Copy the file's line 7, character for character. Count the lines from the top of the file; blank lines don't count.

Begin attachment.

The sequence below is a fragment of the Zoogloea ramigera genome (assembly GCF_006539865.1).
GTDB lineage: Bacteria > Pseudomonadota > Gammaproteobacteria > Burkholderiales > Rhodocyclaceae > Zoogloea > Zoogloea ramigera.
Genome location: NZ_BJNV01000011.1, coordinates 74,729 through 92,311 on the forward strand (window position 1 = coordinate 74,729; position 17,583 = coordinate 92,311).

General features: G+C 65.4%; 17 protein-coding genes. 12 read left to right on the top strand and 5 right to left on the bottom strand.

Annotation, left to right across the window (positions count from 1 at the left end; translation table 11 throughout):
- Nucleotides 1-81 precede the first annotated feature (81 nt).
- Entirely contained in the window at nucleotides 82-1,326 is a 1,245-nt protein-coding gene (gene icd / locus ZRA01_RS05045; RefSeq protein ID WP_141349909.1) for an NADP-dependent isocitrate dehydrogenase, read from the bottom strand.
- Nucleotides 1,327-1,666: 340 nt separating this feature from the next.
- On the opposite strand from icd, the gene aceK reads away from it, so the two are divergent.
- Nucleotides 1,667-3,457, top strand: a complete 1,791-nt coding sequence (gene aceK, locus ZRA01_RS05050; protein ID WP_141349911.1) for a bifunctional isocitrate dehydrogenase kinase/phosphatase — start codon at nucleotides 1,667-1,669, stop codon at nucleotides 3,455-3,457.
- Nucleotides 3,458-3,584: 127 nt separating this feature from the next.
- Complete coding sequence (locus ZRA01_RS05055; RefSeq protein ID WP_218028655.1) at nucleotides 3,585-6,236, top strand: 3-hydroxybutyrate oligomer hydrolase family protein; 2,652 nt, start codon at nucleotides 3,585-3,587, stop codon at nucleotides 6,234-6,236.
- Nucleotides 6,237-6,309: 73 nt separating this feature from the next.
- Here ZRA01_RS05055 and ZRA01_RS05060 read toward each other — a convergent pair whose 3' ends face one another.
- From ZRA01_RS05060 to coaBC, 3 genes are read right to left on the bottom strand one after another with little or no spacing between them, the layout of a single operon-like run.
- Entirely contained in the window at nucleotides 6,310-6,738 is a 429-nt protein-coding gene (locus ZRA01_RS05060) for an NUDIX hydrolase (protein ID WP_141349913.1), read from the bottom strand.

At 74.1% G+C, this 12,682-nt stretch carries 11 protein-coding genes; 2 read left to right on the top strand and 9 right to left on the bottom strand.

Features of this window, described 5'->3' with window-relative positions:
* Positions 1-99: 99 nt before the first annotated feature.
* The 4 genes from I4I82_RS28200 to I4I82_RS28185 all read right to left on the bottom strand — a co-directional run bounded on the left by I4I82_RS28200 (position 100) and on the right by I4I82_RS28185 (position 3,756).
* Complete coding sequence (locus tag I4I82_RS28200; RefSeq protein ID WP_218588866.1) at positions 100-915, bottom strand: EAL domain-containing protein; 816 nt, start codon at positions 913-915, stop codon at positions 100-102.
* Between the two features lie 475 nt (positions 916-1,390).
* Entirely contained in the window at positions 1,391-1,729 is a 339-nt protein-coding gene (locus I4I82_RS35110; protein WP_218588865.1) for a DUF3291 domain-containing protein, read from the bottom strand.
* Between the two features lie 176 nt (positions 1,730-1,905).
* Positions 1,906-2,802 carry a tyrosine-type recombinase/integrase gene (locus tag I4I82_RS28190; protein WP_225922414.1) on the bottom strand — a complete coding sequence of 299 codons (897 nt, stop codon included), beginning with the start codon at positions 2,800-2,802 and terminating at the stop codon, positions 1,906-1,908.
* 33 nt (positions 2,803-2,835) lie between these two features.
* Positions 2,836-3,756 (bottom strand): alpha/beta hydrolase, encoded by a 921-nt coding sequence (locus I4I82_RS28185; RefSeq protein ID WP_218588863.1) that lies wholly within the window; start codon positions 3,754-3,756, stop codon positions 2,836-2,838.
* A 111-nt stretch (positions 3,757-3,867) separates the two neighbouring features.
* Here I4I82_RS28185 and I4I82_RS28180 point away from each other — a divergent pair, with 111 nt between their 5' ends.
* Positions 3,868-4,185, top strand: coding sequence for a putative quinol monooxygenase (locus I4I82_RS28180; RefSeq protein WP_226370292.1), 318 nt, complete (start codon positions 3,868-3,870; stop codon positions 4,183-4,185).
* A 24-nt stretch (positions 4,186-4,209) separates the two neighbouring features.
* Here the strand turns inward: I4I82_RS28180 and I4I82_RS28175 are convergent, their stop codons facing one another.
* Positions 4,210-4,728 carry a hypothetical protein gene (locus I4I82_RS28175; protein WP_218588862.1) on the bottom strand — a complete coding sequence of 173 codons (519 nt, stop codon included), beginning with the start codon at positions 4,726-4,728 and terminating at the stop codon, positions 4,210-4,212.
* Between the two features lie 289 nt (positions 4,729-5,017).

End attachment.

- Entirely contained in the window at nucleotides 82-1,326 is a 1,245-nt protein-coding gene (gene icd / locus ZRA01_RS05045; RefSeq protein ID WP_141349909.1) for an NADP-dependent isocitrate dehydrogenase, read from the bottom strand.